WASHINGTON (AP) — Reports documenting scheduling problems and wait-time manipulation at the Department of Veterans Affairs are being made public, as the agency's internal watchdog bows to pressure from members of Congress and others to improve transparency.
The VA's Office of Inspector General released 11 reports Monday outlining problems at VA hospitals and clinics in Florida. The reports are the first of 77 investigations to be made public over the next few months.
The reports detail chronic delays for veterans seeking medical care and falsified records covering up the long waits. Intentional misconduct was substantiated in 51 of 77 completed investigations.
A scandal over veterans' health care emerged in Phoenix nearly two years ago following complaints that as many as 40 patients died while awaiting care at the city's VA hospital.
A 2014 report by the inspector general's office said workers at the Phoenix hospital falsified waiting lists while their supervisors looked the other way or even directed it, resulting in chronic delays for veterans seeking care. Similar problems were discovered at VA medical centers nationwide, affecting thousands of veterans and prompting an outcry in Congress that continues as lawmakers and agency leaders struggle over how to improve the VA.
Lawmakers have directed some of their ire at the inspector general's office, saying the agency's acting chief has not moved fast enough to make its reports public.
Sen. Tammy Baldwin, D-Wis., has placed a hold on President Barack Obama's nominee to be the agency's next inspector general because she is concerned the IG's office is keeping Congress and the public in the dark about the VA's problems.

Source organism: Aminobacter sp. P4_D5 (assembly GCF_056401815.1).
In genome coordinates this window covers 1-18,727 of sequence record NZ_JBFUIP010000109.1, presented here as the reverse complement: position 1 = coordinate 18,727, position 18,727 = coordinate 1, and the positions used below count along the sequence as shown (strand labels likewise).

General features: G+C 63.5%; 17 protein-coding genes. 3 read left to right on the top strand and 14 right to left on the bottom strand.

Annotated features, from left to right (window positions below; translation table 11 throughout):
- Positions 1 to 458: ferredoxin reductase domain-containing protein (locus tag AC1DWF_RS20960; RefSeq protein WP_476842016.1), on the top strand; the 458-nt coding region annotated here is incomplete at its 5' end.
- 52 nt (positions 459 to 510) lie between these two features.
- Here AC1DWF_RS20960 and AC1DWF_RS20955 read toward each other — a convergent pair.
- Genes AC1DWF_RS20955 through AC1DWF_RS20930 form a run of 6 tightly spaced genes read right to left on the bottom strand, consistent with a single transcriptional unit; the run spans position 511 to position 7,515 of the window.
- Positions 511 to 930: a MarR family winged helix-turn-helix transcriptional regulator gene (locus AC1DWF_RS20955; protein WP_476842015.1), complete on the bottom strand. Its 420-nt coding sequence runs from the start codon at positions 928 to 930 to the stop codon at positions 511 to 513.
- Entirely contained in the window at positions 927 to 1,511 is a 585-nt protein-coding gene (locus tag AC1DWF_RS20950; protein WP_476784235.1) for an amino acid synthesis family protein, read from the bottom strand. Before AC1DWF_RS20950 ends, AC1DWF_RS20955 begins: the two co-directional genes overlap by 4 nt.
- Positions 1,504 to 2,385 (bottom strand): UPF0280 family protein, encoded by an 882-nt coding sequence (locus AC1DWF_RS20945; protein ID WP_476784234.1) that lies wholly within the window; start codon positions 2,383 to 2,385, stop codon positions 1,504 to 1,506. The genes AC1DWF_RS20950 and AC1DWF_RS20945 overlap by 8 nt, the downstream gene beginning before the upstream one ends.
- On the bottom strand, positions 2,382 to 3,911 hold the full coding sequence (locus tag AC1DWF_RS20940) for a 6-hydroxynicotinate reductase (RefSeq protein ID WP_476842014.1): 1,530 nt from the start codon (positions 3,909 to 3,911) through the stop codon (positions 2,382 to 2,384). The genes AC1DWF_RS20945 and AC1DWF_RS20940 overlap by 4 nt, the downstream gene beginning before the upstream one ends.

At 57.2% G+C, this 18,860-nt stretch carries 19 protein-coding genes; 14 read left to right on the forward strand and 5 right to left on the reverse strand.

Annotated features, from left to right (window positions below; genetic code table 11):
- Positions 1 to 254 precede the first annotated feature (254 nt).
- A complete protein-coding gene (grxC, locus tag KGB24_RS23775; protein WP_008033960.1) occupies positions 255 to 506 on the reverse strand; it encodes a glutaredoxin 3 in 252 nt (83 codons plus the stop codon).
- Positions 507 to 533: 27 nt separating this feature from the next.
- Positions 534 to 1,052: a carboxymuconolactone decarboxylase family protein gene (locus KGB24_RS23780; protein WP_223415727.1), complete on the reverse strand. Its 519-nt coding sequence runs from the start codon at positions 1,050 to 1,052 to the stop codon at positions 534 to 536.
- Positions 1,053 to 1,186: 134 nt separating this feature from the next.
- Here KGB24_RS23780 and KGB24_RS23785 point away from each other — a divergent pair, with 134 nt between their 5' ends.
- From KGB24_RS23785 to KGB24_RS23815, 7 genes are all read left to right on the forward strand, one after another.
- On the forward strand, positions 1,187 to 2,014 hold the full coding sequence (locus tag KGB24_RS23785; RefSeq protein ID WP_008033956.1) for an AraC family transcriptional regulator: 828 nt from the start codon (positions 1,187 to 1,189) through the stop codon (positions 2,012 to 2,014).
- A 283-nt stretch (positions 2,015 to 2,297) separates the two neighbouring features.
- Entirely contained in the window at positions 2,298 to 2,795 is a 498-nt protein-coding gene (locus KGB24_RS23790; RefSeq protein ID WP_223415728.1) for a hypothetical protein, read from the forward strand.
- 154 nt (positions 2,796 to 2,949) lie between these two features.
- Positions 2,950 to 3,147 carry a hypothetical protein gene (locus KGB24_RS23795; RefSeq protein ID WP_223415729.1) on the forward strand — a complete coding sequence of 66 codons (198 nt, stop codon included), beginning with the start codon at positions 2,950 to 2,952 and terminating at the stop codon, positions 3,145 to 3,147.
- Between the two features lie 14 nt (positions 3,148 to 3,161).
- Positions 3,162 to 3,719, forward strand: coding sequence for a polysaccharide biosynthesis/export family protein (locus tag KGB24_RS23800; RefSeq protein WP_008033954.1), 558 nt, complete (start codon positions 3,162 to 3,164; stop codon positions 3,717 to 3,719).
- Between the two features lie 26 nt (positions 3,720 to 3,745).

"We can provide better care to veterans if the VA inspector general's office is willing to partner with Congress to address the problems at VA that prevent timely, high-quality care," Baldwin said in a statement. She vowed to hold up Obama's nomination of Michael Missal to serve as inspector general until she receives a commitment that the office "will change business as usual and start releasing these reports publicly" in a timely manner.
The IG's office said Monday it will release the investigative reports on a state-by-state basis over the next few months. Reports released Monday were all completed in 2014.
The VA said in a statement that it requested the investigations almost two years ago, adding that numerous steps have been taken since then to increase accountability and improve training.
"Since 2014, VA has been working diligently to increase access to care and improve scheduling processes. We have increased capacity, both inside VA and by relying on more community care resulting in almost 20 million additional hours of care for veterans," the statement said.